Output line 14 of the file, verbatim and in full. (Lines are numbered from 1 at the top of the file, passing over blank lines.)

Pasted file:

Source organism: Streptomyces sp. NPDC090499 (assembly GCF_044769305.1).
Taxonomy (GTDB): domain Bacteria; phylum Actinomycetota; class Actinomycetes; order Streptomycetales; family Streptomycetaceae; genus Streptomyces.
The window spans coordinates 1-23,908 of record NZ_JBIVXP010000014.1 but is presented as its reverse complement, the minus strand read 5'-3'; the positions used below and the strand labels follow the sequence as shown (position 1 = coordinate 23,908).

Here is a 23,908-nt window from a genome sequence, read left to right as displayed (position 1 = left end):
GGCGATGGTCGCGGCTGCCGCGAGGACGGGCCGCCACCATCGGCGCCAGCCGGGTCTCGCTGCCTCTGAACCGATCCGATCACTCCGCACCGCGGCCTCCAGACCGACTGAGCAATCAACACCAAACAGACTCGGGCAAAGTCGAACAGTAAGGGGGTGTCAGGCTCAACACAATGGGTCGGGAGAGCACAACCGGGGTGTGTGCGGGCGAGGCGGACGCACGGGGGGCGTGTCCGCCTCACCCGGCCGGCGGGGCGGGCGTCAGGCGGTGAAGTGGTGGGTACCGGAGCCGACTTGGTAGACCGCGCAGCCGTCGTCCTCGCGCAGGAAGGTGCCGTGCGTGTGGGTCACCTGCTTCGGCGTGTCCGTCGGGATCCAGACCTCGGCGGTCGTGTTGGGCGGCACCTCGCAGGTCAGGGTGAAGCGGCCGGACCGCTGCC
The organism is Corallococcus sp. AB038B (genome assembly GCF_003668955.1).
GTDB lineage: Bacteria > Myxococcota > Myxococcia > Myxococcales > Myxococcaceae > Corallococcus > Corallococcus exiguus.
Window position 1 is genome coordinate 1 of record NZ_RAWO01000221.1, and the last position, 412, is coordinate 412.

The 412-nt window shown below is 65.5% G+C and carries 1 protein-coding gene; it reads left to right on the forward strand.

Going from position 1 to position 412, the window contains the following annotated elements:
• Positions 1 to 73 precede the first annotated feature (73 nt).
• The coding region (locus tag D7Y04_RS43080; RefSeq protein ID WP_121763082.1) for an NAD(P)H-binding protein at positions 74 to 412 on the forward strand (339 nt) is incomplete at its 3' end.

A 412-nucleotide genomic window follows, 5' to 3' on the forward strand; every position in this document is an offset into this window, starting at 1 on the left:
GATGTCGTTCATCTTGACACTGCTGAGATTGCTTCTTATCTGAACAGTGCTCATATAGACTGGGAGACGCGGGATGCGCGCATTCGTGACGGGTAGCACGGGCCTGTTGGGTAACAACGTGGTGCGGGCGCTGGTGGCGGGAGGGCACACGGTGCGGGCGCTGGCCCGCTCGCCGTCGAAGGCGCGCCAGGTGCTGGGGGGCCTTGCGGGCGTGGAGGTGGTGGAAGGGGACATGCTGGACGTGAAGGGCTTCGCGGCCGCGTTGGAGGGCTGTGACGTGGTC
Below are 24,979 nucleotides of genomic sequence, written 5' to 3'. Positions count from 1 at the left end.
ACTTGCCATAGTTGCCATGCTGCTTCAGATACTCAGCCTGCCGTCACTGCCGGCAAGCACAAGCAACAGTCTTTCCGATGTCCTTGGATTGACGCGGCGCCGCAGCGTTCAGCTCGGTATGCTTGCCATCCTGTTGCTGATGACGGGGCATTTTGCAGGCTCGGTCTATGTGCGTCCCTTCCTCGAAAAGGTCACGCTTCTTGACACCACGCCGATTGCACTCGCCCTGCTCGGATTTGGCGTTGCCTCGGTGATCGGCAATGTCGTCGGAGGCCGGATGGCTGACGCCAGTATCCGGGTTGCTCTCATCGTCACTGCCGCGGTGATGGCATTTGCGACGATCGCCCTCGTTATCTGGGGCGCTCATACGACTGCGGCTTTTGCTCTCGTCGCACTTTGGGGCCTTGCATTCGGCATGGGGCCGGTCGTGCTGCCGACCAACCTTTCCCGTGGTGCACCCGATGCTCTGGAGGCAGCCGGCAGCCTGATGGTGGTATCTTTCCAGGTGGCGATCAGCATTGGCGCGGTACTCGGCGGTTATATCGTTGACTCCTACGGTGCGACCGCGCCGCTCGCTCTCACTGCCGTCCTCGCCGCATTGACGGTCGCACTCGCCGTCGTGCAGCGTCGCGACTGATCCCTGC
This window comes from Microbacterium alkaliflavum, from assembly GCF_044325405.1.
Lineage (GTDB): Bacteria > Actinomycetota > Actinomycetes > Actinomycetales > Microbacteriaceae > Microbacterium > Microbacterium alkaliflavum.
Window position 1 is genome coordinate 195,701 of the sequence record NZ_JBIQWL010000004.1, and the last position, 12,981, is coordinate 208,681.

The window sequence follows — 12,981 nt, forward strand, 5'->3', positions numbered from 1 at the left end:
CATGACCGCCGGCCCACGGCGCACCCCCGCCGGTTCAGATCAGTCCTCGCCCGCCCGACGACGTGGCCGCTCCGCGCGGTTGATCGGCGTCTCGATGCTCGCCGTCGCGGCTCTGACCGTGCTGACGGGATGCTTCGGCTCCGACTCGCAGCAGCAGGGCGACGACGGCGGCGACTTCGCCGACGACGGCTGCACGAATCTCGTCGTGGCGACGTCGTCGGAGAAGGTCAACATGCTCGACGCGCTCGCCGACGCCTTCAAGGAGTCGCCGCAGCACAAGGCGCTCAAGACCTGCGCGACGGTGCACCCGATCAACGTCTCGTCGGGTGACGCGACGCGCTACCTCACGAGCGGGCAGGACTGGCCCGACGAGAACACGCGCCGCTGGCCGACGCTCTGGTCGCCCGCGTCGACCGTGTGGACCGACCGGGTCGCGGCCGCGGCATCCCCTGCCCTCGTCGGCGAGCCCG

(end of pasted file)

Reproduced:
GATGTCGTTCATCTTGACACTGCTGAGATTGCTTCTTATCTGAACAGTGCTCATATAGACTGGGAGACGCGGGATGCGCGCATTCGTGACGGGTAGCACGGGCCTGTTGGGTAACAACGTGGTGCGGGCGCTGGTGGCGGGAGGGCACACGGTGCGGGCGCTGGCCCGCTCGCCGTCGAAGGCGCGCCAGGTGCTGGGGGGCCTTGCGGGCGTGGAGGTGGTGGAAGGGGACATGCTGGACGTGAAGGGCTTCGCGGCCGCGTTGGAGGGCTGTGACGTGGTC